More on H1N1 and Communion

Lots of you have written to me about certain restrictions in this time of “swine flu”.

In some dioceses recommendations have been made about Communion on the tongue. In others probably improper restrictions have been given.

This now comes from a reader.

It is in realm of rumor, but it is interesting nonetheless.

Hello Father,

I expect you may already know this. I am getting this first hand from a priest who read the email addressed to his Superior.

As it was said to me:

A letter was prepared at least six weeks ago by the CDWDS on the matter of restriction of communion due to H1N1. The tone as I am to understand it is strong and along the lines of “bishops do not have the authority…” However, it is in the Secretariat of State and there it is stuck.


Truly, I think the LORD will come back first.

It doesn’t take a letter from the Holy See. Really, it doesn’t.

This is a matter of common sense.

Hopefully this will settle down soon.

People have rights. This must be affirmed. But there are times when we can consider reasonable suggestions.

The question of contagion and Communion methods remains open.

About Fr. John Zuhlsdorf

Fr. Z is the guy who runs this blog. o{]:¬)
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  1. thouart says:

    The CDC reported yesterday that the H1N1 swine flu was the most mild flu strain in recent history with the lowest number of casualties of nearly all other flu strains. It amazes me how gullible the public is to ANYTHING they hear in the news. (When hasn’t the govt. said “the sky is falling”).

    Priests were distributing Communion on the tongue during the black plague!

    I believe any priest or Bishop who disallows reception of the Eucharist on the tongue denies the real presence. How could GOD allow anyone to be hurt in any way by receiving Him? That host is no longer bread, the priests hands are consecrated!

    Wake up Catholics.

  2. thouart —

    I don’t want to denigrate your faith in the Blessed Sacrament or the Sacrament of Holy Orders in any way. But it’s as if your faith in what they do and signify is bleeding over into faith in what they don’t claim to be.

    The Real Presence of God is not in the business of destroying His creatures, the precious works of His Hands. He made viruses and bacteria and all the rest; nor are they demons. It is presumptuous to expect Him not to subject us to the laws of the natural world, when He made the laws of Nature.

    Furthermore, it is not a punishment but rather His gracious pleasure to allow us to share in His suffering and accrue merits from offer up our pains and misfortunes.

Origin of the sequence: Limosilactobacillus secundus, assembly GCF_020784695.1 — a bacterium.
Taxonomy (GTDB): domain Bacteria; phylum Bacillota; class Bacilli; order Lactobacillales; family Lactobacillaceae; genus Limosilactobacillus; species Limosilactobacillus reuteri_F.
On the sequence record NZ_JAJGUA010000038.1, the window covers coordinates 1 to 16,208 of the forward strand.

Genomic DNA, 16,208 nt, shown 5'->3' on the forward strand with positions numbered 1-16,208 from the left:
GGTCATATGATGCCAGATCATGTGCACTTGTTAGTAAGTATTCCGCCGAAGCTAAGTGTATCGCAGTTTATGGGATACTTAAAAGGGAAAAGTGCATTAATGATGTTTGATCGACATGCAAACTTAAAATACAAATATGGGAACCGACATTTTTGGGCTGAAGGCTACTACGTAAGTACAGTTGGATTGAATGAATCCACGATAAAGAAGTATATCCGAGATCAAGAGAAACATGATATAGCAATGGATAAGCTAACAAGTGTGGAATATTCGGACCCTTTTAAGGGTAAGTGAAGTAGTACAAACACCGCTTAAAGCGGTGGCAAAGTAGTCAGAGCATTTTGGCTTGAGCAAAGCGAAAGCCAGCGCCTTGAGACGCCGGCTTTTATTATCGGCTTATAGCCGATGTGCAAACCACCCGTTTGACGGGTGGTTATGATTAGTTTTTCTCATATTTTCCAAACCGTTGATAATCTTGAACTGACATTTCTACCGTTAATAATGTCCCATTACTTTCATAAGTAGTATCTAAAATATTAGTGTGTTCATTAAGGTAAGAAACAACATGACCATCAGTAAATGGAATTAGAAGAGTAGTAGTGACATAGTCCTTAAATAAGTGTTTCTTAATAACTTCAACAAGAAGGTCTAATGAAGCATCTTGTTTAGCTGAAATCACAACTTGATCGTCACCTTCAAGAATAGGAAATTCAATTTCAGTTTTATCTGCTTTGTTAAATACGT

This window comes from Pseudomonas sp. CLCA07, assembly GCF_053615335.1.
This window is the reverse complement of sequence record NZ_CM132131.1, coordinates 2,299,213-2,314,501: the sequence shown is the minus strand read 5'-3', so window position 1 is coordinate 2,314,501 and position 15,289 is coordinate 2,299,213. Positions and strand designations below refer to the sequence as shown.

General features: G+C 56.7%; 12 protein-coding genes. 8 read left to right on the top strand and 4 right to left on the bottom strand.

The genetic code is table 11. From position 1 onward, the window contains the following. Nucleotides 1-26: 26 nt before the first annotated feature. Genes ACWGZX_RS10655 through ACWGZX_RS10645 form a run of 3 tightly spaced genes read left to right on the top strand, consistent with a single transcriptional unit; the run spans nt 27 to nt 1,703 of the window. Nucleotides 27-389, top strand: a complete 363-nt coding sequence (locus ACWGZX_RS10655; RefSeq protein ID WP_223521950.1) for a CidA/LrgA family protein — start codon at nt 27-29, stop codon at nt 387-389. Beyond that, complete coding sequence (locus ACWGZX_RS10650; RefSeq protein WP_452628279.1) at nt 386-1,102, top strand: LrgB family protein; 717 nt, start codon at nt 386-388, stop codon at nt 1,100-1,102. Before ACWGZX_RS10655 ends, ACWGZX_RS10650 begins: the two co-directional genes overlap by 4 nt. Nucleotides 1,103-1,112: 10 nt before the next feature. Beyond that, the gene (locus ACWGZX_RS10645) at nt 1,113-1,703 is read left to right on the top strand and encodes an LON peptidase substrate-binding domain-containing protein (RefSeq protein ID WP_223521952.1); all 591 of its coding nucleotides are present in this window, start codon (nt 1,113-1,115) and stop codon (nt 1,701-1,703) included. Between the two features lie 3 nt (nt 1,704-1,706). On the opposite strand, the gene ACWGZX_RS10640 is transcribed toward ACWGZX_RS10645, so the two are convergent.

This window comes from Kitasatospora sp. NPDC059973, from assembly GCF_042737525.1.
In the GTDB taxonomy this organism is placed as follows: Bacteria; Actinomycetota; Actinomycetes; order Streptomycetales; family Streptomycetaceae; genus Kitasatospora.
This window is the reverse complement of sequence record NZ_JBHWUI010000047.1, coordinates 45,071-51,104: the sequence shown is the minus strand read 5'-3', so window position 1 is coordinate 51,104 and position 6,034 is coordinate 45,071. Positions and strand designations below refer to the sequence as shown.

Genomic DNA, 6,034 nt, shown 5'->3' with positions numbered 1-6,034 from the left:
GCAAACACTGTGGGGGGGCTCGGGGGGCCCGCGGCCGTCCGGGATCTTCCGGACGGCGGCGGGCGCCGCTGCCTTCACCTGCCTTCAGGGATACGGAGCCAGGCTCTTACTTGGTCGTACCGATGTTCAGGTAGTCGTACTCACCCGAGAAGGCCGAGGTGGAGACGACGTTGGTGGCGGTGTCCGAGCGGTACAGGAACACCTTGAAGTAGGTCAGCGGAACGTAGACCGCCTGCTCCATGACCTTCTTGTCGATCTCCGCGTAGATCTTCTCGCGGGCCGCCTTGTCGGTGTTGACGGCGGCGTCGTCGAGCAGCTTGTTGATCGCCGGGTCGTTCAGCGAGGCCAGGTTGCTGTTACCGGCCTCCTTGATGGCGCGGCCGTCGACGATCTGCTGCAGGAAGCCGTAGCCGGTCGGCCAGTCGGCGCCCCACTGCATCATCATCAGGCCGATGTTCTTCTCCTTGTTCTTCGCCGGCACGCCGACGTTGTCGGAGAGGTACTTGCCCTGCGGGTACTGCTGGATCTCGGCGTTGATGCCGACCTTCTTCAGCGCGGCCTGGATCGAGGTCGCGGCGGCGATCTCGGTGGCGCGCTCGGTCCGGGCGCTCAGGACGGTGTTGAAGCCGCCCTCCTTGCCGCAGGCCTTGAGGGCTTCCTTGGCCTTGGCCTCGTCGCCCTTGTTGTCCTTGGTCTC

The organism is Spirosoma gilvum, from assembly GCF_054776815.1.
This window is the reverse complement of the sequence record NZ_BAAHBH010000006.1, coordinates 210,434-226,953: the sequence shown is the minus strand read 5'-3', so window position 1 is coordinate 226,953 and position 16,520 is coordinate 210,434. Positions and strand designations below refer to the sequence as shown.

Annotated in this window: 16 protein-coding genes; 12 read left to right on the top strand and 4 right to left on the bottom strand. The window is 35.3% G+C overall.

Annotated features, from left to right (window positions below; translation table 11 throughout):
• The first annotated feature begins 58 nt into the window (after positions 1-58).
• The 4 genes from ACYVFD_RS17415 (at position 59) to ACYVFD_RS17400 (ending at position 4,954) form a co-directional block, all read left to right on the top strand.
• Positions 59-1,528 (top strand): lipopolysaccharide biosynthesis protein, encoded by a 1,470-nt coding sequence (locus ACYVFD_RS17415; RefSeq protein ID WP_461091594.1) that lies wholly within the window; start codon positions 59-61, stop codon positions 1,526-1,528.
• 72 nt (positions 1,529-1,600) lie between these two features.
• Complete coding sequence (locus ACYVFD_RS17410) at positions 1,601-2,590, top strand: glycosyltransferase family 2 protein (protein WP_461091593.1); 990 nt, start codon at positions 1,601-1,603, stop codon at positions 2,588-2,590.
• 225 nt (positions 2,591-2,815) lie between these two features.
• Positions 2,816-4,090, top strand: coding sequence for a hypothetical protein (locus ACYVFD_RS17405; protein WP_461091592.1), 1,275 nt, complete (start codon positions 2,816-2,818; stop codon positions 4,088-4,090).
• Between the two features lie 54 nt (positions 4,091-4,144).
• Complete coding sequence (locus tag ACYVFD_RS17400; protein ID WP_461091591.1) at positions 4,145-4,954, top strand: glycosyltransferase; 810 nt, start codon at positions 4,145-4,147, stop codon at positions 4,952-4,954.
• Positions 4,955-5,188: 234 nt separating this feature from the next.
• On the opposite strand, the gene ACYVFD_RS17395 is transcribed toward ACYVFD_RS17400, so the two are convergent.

If He doesn’t stop us from tripping over our own feet while we serve as His tabernacles with Him in our mouth, I don’t really see that He would protect us from contracting disease at such a time, either.

    As for the idea that ordination turns a priest’s consecrated hands into germicides, I will only say that it’s not the stated intention of the Sacrament, and thus unlikely to occur.

  3. This past week I was at Mass in the Ordinary Form, and I saw the Extraordinary Ministers lining up for the hand sanitizer, which was located at the side of the sanctuary.

    Because it was so surprisingly orderly, it looked much like a ritual more often seen in the older Rite.

    At another parish the hand sanitizer bottles were sitting on a window ledge in the nave, so the hand cleaning was not quite so obvious.

  4. thouart says:

    Oh Yee of little faith.
    To think that God would chose the moment when His people receive His Son as an opportunity to share in suffering and pain is odd at best. Yes suffering with Christ is redemptive and good. Even if God did chose that moment would he not be pleased that the recipients faith brought him lovingly to accept it in humility, not by a sterilized communion dispenser?
    We live in reality and can only ascend it through faith. Look at the saints who performed miracles on earth. How terribly banal to think that God does not protect and ordain every second of our lives.

    The laws of nature are CONTROLLED by God. They don’t occur willy-nilly.
    I receive joyfully on the tongue, with no fear of disease, our precious Lord.

  5. Marq says:

    When I serve Mass I always wash my hands beforehand, and so does the priest, I imagine. At least, there’s always a fresh bar of soap at the wash basin in the sacristy. No pointless washing of hands during the Mass here. Surely hands remain clean enough to be seen and touched in the short period of time betweene entrance and Communion?

  6. I’m just curious as to whether those making the case against Communion on the tongue have also outright banned the handshake at the sign of peace. I know some dioceses have recommended against it, but many have focused exclusively on Holy Communion.

    I think most experts would agree that people shaking hands before receiving is probably a greater danger than receiving by either method because of the number of people one comes into contact with (and with everyone with whom they have had contact, not to mention door handles, etc.)

  7. Hello Diane,